I've been experimenting with pickling and brining and fermenting, as mentioned in this post, and last week our good buddy R.E.--he of the gorgeous organic garden--brought us 6 gigantic cucumbers of a new variety that gets huge but not bitter or tough.
Faced with THAT much bounty, all we could do was pickle! I made a fresh cucumber, onion, and tomato salad in apple cider vinegar and Joseph made his famous sweet relish the usual way with sugar, vinegar, spices and all, but I couldn't resist brining some garlic dills to see how they turned out...and did they ever!
I love the idea of brining or fermenting vegetables...no need for steamy hot kitchens that way, and I love the free probiotics! So I checked in all my books and ended up using the basics from The Complete Idiot's Guide to Fermenting Foods.
First, I got out my basic brine I keep on hand for those delicious krauts--
6 T. fine grain sea salt (or 9 of coarse grain)
8 C. water
Combine and stir still dissolved. Tough, isn't it? Some recipes call for heating the water and then letting it cool, but that seems a bit...silly. If you know of a pressing reason for doing it that way, let me know!
GARLIC DILL PICKLES
This is a bit loose for an actual recipe, since it depends on how many pickles you have.
These cucumbers were WAY too big to use whole...you'd practically need a 55 gallon drum! So I sliced some into rounds and cut some into spears long enough to fit into a wide mouth pint jar, leaving an inch of headroom. I figured on filling 5 wide-mouth pint jars, so I just kept slicing till I had enough.
Some people suggest submerging the pickles in ice cold water for half an hour, unless they're fresh-picked. I skipped that step...
I'd previously pickled some garlic, so I put 2 cloves into each jar and a couple of sprigs of fresh dill. If you want, you can use 1 tsp. of dill seed instead.
SO. Pack your pickles, garlic cloves, dill, etc. into the jars, cover with brine, leaving about an inch of headroom, and weigh the vegetables down so they stay below the level of the brine. You can use a smaller jar lid, a very clean round stone, or commercial fermenting weights, but do keep checking every day to make sure the vegetables are well covered.
Cover with a lid and let nature take its course--3-7 days depending on your weather (things ferment faster in warmer weather.) I "burped" mine by removing the lid once a day and to check their progress. Then transfer to the fridge and enjoy!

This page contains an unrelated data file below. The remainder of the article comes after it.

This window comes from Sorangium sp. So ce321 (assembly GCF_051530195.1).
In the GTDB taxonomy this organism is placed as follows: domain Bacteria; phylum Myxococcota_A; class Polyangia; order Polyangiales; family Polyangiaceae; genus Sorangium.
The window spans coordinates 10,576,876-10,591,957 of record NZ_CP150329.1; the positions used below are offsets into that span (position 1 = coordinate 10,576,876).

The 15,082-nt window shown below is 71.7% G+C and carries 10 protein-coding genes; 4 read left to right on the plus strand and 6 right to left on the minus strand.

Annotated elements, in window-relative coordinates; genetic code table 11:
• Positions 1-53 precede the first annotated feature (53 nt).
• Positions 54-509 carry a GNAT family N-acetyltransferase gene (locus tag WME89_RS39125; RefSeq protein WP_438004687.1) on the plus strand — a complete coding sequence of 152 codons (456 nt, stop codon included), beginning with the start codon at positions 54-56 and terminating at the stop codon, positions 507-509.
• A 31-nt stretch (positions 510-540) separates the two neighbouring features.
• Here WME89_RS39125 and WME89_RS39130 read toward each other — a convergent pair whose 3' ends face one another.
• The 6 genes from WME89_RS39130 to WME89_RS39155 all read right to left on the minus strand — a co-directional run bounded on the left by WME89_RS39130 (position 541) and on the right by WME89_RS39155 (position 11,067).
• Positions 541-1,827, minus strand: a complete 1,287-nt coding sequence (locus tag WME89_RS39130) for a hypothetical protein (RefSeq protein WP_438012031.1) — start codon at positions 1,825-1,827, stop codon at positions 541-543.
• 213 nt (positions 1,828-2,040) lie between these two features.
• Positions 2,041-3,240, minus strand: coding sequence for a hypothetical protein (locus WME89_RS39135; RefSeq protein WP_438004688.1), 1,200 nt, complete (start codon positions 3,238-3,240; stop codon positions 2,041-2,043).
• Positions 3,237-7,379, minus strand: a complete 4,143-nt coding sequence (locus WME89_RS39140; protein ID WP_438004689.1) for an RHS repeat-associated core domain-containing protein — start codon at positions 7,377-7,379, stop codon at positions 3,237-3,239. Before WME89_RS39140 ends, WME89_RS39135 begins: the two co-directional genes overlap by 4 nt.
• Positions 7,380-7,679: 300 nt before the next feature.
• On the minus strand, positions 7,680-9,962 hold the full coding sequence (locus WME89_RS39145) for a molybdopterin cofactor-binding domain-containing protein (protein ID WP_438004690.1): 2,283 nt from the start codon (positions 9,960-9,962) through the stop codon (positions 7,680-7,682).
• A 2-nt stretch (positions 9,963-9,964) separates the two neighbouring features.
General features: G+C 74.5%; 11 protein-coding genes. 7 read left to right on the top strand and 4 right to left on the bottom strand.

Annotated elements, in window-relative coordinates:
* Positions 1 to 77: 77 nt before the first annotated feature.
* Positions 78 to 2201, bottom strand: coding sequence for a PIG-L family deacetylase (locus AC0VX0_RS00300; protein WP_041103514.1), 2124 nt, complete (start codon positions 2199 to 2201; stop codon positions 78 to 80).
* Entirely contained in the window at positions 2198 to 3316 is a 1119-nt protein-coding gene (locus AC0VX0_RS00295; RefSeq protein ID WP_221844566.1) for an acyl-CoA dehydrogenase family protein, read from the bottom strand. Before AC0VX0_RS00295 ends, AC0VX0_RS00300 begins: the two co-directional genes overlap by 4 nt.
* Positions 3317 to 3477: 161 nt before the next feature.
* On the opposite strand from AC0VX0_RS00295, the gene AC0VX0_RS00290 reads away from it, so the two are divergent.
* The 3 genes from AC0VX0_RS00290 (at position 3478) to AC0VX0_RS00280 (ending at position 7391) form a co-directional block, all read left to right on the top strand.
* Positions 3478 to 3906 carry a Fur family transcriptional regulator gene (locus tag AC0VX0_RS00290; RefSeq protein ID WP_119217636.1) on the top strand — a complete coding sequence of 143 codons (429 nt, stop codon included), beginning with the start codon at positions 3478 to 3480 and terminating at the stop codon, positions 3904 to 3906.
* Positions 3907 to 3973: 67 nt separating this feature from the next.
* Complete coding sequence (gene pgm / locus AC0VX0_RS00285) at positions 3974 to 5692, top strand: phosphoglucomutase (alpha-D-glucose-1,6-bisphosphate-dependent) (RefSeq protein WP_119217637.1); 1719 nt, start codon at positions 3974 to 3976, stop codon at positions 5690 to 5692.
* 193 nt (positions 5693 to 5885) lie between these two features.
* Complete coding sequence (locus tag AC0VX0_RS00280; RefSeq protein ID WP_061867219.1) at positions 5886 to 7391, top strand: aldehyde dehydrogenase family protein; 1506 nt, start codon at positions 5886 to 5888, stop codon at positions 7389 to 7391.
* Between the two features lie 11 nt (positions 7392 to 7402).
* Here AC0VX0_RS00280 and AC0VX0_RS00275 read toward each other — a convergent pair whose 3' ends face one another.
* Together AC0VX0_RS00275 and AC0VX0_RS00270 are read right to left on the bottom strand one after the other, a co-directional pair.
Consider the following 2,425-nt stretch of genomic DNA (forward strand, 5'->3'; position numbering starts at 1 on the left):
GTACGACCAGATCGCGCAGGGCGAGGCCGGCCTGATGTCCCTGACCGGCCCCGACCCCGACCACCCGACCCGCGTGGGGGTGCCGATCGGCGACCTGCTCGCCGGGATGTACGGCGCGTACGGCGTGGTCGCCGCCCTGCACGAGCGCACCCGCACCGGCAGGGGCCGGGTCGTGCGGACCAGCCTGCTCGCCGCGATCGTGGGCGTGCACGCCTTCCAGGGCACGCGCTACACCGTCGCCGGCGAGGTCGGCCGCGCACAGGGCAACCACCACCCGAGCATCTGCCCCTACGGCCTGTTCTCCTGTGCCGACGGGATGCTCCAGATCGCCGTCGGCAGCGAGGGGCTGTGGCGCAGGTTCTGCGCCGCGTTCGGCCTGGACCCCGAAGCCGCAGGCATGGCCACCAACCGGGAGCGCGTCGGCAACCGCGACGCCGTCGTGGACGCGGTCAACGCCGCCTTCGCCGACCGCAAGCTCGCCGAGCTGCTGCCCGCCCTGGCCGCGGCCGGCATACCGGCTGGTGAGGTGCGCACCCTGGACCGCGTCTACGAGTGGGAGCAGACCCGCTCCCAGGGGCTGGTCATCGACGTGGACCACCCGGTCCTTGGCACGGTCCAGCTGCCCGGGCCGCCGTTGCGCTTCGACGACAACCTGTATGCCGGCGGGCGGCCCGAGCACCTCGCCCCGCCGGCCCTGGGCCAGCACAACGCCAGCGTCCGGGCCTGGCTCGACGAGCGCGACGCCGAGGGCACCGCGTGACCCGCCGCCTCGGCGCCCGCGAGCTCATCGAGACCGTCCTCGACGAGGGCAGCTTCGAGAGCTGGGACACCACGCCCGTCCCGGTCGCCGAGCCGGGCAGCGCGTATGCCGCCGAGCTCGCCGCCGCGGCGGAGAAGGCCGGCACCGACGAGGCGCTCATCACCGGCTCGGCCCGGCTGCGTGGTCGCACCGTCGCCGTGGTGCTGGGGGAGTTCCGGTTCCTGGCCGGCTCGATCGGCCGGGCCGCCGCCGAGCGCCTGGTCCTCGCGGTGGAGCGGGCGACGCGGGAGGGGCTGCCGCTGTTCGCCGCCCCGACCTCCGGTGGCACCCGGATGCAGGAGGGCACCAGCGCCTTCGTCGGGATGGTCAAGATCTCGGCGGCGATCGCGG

* NOTE: To keep my pickles crisp, I put one clean oak leaf in the bottom of each jar! Yep, you can use oak, grape, raspberry, or even black tea--it's the tannin that does the job.
** NOTE #2: Sometimes home-brined veggies can develop a thin, whitish skim on top of the brine...that's kahm yeast and it doesn't hurt a thing (unless you're allergic to yeast.) Skim it off before storing, though, because eventually it can affect the flavor. If the brine gets slimy or ropy, toss it--but that's unlikely!
We had ours with Joseph's delicious organic-beef burgers last night...
Wednesday, August 7, 2013
This recipe is my best attempt at “reverse engineering” a recipe used by a Virginia restaurateur who I knew only as Ben. He used to run Ben & Mary’s Steak House in Warrenton, VA. He sold that place and bought Dean’s Steak House in Front Royal, VA. Based on recent reviews of Dean’s I gather he’s either retired, passed away, or otherwise moved on from there as well since it sounds like it’s gone downhill. He had an interesting innovation in that he did not add the cheese directly to the dressing. Instead, he’d pour what was essentially a garlic dressing over the salad and added crumbled Gorgonzola on top of that: a nice presentation, as they say in the chef biz.
¾ C mayonnaise
½ C sour cream
2 large or 3 small garlic cloves, pressed
1 T parsley
1 T apple cider vinegar
½ T lemon juice
¼ t sea salt
4 or 5 oz package Gorgonzola crumbles
Mix all the ingredients thoroughly with a whisk except the cheese. Gently fold in the cheese and store in the fridge for at least an hour before using. It tends to get thicker the longer it's kept, and it becomes the consistency of a dip after a day or so. If you prefer it pourable, it can be thinned with buttermilk.
I prefer Gorgonzola over regular bleu cheese (which I find rather harsh), but only because it’s available locally and is a bit less expensive. The absolute best bleu cheese for salad dressing is Roquefort. That requires a trip into KC and costs about $25-30/lb but it is absolutely exquisite. For some reason, unlike the Gorgonzola, when used in this recipe it tends to get thinner the longer its kept rather than thicker.